Date: September 1, 2016
Subject: Public Policy Career Outlook for Legislators
In 2009, Congressmen received a pay raise, increasing their yearly salary to $174,000, which will most likely be raised in 2017. State Senators, on the other hand, have a large range of base salaries, with Senators in Texas starting at $7,200 a year and Senators in Pennsylvania starting at $84,012 a year. Yearly salaries aside, people involved in federal public policy careers have become infamous for their net worth. As of the 2014 midterm elections, the median net worth of a legislator at the federal level was $1,008,767, additionally 50% of Congressmen are billionaires.
This draws many questions. Does campaign finance ultimately determine our elections? Should our lawmakers economically represent the average citizen? How do Congressional legislators become incredibly wealthy?
As valid as the latter question is, it would be better to ask: how do the incredibly wealthy become Congressmen? With Congressional seats requiring millions of dollars in campaign finance money, it only makes logical sense that people who can afford to provide some of their own money or those who have wealthy contacts would have successful campaigns. As people living with an average income and wealth do not have an advantage or jump-start towards financing a campaign, our system favors the wealthy.
The future of careers in public policy do not show promising signs of change. With the Supreme Court decision regarding Citizens United v. Federal Election Commission, current officials in political spheres are leaning towards the approval of unrestricted amounts of money going towards campaign contributions. This paired with the rising trend of expensive elections, it seems as if to be a politician, one must already be wealthy. Judging from the current Presidential election, I think the short-term future shows no change. With the two major party candidates both being much more affluent than the average citizen and a legislative branch comprised of billionaires, our country is currently leaning towards a plutocratic establishment.
Despite this, the same election has shown a possibility towards less costly campaigns and better representation for average, middle class Americans. With Bernie Sanders emerging as a popular grassroots candidate and Elizabeth Warren becoming a prominent figure in bills supporting the middle class, the American populace is slowly, but surely, inching towards a government representing the average income tax bracket of America.
Supporting these small steps is a new movement towards changing who Congress represents. The “Brand New Congress” movement, launched by a former Sanders aide, is fighting for more Representatives and Senators with similar legislative plans as Sanders and Warren. Not only is the movement appealing to those passionate about issues regarding wealth stratification, it is also supporting millennials working as campaign officials and running as candidates. Along with this, supporters of the “Brand New Congress” are marking the beginning of supporting candidates who economically resemble average Americans, more than incumbent legislators do. These efforts are attempts to undermine the current Democratic establishment that says it fights for the middle class, despite party leaders being million- and billionaires. By actively campaigning for liberal candidates who do not resemble the current Democratic caucus in Congress, the “Brand New Congress” is making it known that they do not believe the opposing party is their enemy. They believe inaccurate representation is their enemy. This push may take more than a few election cycles, however, it illustrates the next generation of America’s politicians.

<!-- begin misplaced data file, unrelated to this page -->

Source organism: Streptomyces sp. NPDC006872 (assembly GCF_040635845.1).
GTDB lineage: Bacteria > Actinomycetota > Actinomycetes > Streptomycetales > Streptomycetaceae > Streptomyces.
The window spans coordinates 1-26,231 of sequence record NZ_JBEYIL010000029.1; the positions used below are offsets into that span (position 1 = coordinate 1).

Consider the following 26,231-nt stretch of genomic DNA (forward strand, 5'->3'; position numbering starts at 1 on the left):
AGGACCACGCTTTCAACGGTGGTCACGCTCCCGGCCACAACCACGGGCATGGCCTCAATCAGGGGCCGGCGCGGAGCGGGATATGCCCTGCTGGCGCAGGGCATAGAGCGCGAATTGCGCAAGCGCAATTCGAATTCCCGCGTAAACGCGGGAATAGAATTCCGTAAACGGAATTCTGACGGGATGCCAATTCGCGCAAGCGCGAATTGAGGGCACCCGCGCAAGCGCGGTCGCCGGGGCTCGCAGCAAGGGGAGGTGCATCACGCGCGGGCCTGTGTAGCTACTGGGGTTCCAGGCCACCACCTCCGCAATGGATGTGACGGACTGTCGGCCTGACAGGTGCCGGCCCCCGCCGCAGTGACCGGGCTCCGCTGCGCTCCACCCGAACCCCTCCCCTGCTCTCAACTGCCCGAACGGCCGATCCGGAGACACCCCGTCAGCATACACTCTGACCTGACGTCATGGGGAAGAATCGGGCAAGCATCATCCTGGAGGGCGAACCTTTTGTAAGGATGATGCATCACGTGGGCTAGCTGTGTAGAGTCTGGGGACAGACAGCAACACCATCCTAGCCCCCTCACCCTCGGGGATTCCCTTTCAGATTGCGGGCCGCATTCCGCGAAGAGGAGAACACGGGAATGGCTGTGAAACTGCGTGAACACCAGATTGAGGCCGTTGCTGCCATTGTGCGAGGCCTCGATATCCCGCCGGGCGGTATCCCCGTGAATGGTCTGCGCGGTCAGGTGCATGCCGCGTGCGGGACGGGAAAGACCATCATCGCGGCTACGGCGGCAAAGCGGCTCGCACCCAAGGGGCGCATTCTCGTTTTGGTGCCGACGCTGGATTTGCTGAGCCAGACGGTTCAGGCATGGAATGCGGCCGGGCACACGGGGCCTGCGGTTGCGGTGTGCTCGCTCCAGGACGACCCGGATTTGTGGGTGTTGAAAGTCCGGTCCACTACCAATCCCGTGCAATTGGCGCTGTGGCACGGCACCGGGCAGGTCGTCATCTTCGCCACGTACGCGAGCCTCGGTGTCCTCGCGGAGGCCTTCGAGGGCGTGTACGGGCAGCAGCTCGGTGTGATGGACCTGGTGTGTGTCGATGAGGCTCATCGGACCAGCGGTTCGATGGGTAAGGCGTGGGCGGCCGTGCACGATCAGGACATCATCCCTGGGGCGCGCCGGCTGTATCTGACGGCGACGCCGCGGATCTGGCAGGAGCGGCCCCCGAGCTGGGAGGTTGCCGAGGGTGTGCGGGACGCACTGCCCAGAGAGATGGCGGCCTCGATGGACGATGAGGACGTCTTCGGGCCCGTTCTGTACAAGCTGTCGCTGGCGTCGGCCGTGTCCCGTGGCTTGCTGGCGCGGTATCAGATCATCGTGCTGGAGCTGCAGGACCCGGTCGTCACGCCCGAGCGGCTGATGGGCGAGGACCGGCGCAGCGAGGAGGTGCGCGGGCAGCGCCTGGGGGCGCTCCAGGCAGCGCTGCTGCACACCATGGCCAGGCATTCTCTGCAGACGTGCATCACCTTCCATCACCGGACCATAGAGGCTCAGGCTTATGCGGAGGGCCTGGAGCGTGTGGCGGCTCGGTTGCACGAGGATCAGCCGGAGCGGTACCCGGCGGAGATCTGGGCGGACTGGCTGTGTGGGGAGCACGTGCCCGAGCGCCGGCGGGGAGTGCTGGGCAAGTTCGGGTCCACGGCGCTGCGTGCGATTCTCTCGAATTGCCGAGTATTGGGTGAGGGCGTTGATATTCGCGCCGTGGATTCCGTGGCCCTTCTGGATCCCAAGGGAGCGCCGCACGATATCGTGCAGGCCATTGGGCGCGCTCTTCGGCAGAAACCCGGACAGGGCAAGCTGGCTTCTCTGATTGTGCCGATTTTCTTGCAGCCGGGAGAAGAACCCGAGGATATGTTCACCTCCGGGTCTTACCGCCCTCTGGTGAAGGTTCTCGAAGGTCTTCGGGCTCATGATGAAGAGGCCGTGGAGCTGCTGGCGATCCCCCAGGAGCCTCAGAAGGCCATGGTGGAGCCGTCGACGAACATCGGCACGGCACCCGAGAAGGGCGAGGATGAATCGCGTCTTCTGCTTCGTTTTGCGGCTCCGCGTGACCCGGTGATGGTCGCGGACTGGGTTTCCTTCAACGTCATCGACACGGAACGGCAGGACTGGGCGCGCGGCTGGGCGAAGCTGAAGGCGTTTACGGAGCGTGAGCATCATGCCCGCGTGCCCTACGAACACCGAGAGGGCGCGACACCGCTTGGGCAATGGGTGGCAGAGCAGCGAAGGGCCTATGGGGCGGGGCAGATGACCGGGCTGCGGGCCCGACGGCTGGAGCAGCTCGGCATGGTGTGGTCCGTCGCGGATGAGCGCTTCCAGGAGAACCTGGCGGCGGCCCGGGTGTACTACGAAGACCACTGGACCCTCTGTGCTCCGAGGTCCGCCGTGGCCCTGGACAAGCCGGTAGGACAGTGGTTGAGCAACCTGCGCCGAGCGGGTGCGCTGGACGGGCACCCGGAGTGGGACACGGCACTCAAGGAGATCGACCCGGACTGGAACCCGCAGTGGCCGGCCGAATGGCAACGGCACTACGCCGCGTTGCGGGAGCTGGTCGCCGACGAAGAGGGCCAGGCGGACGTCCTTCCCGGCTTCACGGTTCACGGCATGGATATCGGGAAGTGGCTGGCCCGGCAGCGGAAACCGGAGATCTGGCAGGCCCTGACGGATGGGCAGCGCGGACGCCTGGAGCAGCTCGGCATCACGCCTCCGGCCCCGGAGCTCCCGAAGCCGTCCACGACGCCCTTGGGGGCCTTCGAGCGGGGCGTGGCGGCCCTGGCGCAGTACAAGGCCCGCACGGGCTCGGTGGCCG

The “Brand New Congress” movement is rooted in down-ballot votes, hoping to quickly earn their seat at the national level. In my eyes, this strategy will see little success. As Tip O’Neill declared “all politics is local,” the next generation must begin in City Hall before they reach State Capitols, which will ultimately give them their fighting shot towards Capitol Hill. While millennials and middle class Americans may be our future legislators, they must begin in local seats.
This leads me to the conclusion that the majority of Americans want political representation of their wealth, however, the majority of Americans currently represented do not want a change of leaders. With our country on the verge of a possible movement towards improving democracy, people are not worried about a lack of politicians, the question that remains is whom will they represent. With the current presidential candidates, as well as incumbent members of Congress winning their primaries, I believe that the wealth stratification between federal legislators and the average citizen will worsen before change comes about.
With our current system attracting millionaires and billionaires into legislative careers, the future of public policy jobs may not have drastic changes in salaries, however, the “hiring” process will continue to prefer those who have more than comfortable net worths. As I begin my journey into a career in public policy, I want to be a part of the change towards more accurate representation. Through my year in ISM, I hope to begin exploring how people get involved in local politics. With the knowledge and continued pursuit through college, I want to encourage average Americans to involve themselves in political matters. The leanings towards an American plutocracy may appeal to those currently represented by more than half of Congress, but the majority of the public would rather have their neighbors representing them. Public opinion has sparked the growth of movements towards a Congress that represents the common man, but the future and success of these movements depends on a strong local political presence before change comes to Capitol Hill.
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